Science isn’t a “perfect knowledge-generating machine” and “there is plenty of room for a prequel” of the Big Bang theory

These are both statements of cosmologists. Dr. Luke A. Barnes is a postdoctoral researcher at Western Sydney University and Professor Geraint F. Lewis is a Professor of Astrophysics at the Sydney Institute for Astronomy. They published a book that seems one of the most-sincere approaches of the tensed relationship science has with its detractors.

The Big Bang Theory is one of the most contested scientific demonstrations. And its unclarities make it the perfect victim for pseudo-scientists to defy it. They too could be right. Just think about the initial event, presumed to be an explosion, that gave birth to the Universe.

Weary of receiving emails and messages from people thinking they know better how science works, Barnes and Lewis wrote The Cosmic Revolutionary’s Handbook (Or: How to Beat the Big Bang).

The book can be considered a manual dedicated to those people, explaining to them how to better challenge scientists. If you don’t agree with the theory, you’d better be up to replacing decades of scientific work with a plausible and scientifically demonstrable new one.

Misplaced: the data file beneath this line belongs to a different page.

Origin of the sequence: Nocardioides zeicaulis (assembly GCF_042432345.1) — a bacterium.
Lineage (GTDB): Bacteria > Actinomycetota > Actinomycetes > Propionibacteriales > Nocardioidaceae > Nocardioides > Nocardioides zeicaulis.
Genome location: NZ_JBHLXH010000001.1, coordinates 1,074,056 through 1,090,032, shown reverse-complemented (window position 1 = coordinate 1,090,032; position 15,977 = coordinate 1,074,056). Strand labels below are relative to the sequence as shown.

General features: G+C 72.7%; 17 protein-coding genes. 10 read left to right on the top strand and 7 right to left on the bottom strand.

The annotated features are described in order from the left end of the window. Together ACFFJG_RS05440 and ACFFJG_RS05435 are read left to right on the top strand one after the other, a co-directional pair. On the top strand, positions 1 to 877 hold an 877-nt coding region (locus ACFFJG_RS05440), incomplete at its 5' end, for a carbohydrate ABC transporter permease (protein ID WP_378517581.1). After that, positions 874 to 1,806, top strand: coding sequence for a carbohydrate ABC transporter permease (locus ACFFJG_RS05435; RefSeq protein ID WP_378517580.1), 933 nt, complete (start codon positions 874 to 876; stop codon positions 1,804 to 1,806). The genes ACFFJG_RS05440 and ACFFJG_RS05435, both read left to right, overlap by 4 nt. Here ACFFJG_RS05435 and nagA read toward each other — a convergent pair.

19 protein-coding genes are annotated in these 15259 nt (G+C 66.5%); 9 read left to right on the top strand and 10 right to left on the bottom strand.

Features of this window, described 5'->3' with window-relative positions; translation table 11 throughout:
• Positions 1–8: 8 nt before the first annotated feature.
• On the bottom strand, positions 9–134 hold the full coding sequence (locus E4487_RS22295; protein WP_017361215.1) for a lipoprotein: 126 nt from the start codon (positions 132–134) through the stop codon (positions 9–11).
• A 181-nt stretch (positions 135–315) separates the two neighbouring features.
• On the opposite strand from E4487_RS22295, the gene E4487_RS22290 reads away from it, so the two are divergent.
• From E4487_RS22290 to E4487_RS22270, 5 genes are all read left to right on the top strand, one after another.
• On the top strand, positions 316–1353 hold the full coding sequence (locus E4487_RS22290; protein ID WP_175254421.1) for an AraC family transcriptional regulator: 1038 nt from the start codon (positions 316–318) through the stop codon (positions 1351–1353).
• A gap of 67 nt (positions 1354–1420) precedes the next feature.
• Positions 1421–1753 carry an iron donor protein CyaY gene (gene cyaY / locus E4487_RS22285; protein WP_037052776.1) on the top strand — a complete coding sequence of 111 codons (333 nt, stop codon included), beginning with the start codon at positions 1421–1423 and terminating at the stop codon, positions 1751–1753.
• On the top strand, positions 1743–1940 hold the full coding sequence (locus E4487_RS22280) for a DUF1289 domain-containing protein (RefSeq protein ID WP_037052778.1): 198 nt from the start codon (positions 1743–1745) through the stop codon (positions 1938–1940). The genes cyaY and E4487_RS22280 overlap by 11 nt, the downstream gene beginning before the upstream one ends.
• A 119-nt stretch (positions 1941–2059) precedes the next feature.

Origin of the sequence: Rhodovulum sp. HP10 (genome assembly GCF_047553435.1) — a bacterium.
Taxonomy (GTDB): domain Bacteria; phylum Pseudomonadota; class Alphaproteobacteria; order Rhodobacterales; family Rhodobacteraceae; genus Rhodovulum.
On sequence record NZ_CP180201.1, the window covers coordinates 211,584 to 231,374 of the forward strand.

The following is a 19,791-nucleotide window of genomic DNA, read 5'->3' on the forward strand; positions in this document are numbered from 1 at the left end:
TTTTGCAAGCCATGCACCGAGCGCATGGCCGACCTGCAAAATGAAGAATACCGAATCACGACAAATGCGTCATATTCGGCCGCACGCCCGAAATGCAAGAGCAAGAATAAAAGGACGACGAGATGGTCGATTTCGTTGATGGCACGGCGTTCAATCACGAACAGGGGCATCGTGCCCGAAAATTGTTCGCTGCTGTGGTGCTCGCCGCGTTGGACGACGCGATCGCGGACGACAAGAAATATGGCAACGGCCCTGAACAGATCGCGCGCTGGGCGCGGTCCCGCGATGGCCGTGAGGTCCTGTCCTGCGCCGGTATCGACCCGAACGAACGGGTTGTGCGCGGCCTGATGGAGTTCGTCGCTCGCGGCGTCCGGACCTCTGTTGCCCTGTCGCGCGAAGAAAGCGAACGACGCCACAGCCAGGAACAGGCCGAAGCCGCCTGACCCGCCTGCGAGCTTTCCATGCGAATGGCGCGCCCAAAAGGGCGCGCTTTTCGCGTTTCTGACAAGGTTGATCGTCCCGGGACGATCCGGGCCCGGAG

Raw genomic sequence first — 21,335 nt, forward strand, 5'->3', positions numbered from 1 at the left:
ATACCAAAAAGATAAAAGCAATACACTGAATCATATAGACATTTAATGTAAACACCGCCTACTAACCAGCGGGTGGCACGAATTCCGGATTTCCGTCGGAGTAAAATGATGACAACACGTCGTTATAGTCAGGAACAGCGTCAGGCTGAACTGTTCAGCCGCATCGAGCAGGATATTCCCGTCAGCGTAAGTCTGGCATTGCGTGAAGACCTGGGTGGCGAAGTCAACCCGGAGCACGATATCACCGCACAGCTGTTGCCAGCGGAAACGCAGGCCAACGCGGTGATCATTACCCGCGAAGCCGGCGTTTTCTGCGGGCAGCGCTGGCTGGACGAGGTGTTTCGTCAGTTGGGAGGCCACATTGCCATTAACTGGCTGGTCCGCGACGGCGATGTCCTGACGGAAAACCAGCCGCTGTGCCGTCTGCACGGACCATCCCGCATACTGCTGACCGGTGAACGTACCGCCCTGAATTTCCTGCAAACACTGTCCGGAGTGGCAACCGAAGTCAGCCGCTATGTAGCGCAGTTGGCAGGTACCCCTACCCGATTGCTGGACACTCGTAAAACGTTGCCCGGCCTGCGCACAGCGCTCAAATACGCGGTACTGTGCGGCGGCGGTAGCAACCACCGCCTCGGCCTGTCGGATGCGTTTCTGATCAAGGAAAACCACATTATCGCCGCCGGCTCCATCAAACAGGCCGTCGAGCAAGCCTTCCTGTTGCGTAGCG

“If you want to challenge the Big Bang theory, you’d better be able to explain the basics before you have a shot at explaining mysteries like dark matter,” said Barnes.

The truth about science

The beauty of the demarche is that the two cosmologists put things into an honest perspective that we can all benefit from, even if we aren’t detractors. They help the readers place science where it belongs. Science isn’t God’s usurper. It is far from being an exhaustive and indisputable truth.

“We find that science is either idealized into a perfect knowledge-generating machine run by robots or denigrated as a greedy power grab by self-appointed ‘experts’ whose job is to confuse us with big words and mathematics,” said Lewis.

Scientists are doubtful believers. They are the descendants of the apostle Thomas, who needed to see to believe it. When they can’t see, scientists need the math to sustain it. And math sustains even dark matter. It’s the eyes that aren’t convinced, since dark matter has the gift of invisibility.

The Big Bang isn’t just a big bang

Another thing the book corrects is the wrong perception of the Big Bang theory. Over time, people who weren’t scientists reduced the span of the theory to the act of creation, the explosion.

But Big Bang isn’t just about that big bang. It is the theory that “describes the expansion of all of space, and the beginning is at best a plausible implication of the theory,” as Lewis puts it.

The Big Bang has its flaws, such as the unseen dark matter and dark energy. It doesn’t explain the scenography of the Universe either. Why were the galaxies set out the way they were? Also, math doesn’t help the theory explain how come there are so many components.

The Big Bang isn’t perfect. Science isn’t perfect. Scientists are still waiting for another messianic arrival. One that resembles Newton, or Einstein. But until he’ll come, they must keep the faith just like any other believer.